By High, Steven
Plant shutdowns in Canada and the United States from 1969 to 1984 led to an ongoing and ravaging industrial decline of the Great Lakes region. This text offers a comparative regional analysis of the economic and cultural devastation caused by shutdowns, and provides an examinatio...n of how mill and factory workers on both sides of the border made sense of their own displacement. The history of deindustrialization rendered in cultural terms reveals the importance of community and national identifications in how North Americans responded to the problem. Based on the plant shutdown stories told by over 130 industrial workers, and drawing on extensive archival and published sources, and songs and poetry from the time period covered, Steven High explores the central issues in the history and contemporary politics of plant closings. In so doing, this study poses questions about group identification and solidarity in the face of often dramatic industrial transformation.Read more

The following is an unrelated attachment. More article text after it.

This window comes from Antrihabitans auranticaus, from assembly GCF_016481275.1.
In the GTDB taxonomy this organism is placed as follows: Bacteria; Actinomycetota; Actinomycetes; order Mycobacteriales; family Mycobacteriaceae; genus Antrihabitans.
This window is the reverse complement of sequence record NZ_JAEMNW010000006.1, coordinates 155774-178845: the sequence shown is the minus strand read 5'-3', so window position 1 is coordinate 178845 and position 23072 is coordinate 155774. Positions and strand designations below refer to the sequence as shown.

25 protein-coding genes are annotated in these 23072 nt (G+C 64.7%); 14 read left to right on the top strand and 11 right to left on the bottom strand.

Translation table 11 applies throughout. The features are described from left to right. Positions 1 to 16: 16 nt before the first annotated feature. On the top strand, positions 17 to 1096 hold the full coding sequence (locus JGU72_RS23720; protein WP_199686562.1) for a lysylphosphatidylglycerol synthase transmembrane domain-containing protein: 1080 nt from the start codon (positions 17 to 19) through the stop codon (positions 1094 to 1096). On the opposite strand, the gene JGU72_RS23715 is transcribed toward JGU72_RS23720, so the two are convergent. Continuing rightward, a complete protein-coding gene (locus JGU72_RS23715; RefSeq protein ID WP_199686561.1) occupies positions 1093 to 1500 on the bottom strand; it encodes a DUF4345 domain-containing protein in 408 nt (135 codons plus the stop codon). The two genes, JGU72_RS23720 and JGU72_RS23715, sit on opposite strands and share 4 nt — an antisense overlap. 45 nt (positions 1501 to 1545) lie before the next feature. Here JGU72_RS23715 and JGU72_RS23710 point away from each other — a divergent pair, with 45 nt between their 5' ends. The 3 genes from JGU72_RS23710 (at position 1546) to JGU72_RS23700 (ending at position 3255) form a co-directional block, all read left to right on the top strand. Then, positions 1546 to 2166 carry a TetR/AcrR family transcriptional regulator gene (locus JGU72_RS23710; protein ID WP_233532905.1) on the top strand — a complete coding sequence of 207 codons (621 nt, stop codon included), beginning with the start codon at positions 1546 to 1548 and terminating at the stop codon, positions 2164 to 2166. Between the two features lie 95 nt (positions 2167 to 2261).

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Steven High is Canada Research Chair in Oral History, co-director of the Centre for Oral History and Digital Storytelling, and a professor in the Department of History at Concordia University.
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